The only other organization of the kind in this city is the Philadelphia Canoe Club. This claims to be the oldest club. It was at first a simple union of a few gentlemen who were in the habit of camping out and took pleasure in canoeing. It was organized on March 13, 1883, in the office of Our Continent, and in 1889 was incorporated. The original club house was located at Wilkin's Slip, near the Shackamaxon ferry, Camden. From there it was moved in May, 1887, to quarters at the foot of Second street, Camden, near to the Red Dragon's house. They both were burned out, the Philadelphia Canoe Club losing some eighteen boats, besides camping aud cruising outfits, racing sails, etc.
The club consists of fourteen active, eleven associate and two honorary members, The officers are S. H. Kirkpatrick, commodore; F. Westcott, M. D., purser; J. A. Inglis, secretary, and Francis Thibalt quartermaster. At present the Philadelphia Canoe Club's temporary quarters are at Riverton, where a few of the members live. The fire, which did not leave a single canoe whole, was a very severe blow to the organization. It has survived it nevertheless, and is gradually accumulating a fleet of new boats. Seven of these, all paddling canoes, have just come from the builder. The new crafts number about ten in all, two of which have been designed by a member of the club. One of the newest of the Red Dragon's canoes, also, the Kie Loe, was designed by a member, Harry McCormick. Its lines, particularly those at the bow, are said to resemble those of the Volunteer. It has already proved itself a fast boat and much is expected from it. It is uncertain just how many of the Philadelphia Club will attend the American Canoe Association's meet None go there direct from the city.
A party of about half a dozen of the members have just returned from an extended cruising trip through Lake George.
Both the Philadelphia clubs hold annual regattas, the Red Dragon several of them. When the Quaker City Yacht Club, several years ago, held open contests on the Delaware river, the canoes took part in certain races and won rather more than their proper share of the prizes.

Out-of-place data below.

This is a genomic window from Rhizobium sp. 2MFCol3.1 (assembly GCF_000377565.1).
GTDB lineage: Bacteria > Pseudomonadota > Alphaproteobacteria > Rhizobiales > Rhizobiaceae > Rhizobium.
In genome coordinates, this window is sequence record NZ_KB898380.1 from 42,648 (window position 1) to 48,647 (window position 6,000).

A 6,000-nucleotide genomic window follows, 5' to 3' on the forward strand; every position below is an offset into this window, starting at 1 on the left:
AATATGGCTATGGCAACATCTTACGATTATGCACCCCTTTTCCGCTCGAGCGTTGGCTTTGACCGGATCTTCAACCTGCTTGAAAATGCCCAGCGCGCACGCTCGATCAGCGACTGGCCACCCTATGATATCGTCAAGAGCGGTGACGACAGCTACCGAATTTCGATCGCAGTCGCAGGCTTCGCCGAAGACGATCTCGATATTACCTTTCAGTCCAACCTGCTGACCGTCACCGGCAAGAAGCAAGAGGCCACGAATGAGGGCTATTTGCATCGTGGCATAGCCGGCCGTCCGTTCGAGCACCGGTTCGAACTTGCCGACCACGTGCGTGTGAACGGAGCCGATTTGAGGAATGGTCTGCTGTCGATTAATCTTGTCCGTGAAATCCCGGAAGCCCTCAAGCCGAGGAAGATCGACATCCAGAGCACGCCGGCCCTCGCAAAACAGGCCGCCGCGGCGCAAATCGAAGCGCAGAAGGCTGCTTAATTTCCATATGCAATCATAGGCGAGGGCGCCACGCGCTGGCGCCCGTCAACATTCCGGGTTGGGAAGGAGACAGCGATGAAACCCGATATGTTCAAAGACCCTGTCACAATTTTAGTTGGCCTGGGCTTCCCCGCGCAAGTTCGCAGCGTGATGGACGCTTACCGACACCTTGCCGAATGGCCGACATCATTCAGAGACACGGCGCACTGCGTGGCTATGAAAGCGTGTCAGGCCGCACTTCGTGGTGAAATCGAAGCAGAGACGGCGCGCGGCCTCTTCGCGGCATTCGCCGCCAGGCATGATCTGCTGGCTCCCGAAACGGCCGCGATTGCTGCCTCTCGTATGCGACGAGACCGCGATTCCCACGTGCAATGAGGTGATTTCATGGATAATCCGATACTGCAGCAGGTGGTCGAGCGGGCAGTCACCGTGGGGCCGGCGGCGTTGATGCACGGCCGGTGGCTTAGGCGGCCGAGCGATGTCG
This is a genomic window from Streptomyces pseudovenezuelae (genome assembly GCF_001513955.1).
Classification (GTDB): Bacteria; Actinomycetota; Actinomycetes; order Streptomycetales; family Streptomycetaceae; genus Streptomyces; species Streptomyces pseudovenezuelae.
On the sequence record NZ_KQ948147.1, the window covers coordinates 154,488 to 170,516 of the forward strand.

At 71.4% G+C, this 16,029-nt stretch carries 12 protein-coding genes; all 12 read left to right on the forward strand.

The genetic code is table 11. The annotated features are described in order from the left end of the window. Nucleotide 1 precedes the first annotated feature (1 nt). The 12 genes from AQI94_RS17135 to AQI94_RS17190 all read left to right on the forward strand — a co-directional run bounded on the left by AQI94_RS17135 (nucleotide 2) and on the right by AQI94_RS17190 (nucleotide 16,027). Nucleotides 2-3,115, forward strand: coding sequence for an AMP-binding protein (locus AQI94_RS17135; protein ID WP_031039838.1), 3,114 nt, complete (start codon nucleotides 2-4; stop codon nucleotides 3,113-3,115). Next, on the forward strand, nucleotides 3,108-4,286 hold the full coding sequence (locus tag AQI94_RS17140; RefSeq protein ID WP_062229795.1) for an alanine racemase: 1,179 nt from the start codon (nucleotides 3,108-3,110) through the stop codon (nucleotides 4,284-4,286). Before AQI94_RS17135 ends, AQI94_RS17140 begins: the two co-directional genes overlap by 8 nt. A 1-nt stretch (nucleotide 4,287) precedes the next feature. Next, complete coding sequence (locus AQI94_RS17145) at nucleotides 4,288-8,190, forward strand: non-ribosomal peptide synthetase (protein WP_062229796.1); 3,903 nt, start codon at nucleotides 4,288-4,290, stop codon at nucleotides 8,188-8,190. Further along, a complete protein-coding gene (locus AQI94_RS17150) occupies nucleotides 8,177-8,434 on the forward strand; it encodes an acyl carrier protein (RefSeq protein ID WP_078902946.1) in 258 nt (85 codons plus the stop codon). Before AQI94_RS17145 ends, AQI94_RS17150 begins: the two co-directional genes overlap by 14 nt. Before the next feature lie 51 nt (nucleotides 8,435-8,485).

The flags of the American Canoe Association and of the two local clubs agree in being V - shaped, the V numbering eighteen inches in length and twelve in breadth. The colors of the A. C. A. are red aud white; those the Philadelphia Club are blue and white while the Red Dragon Club unfurls its namesake coiled upon a white ground.0
Excerpt from a description of the 1890 meet at Jessup's Neck on Long Island describing each club's campsite:
The Sun New York, New York 17 Aug 1890, Sun • Page 9
....In point of brilliancy of design, artistic and original ideas the palm must be given to the Red Dragon Club of Philadelphia and the Puritan Club of Boston, these two clubs are located side by side. The Red Dragon flag is one that would attract attention anywhere. It is triangular as are all the canoe flags. It is blue at the point with a white keystone surrounded by a blue border at the larger end. Within the white keystone is a huge and ferocious red dragon. In his front paws are grasped the double canoe paddle. The ground has been cleared at the base of the flag pole and by means of sea shells and pebbles of various colors a dragon, more ferocious in appearance than the one on the flag, has been designed by the artist of the club and a warning sign has been hung up with the following injunction: "Don't feed and don't poke the dragon" ....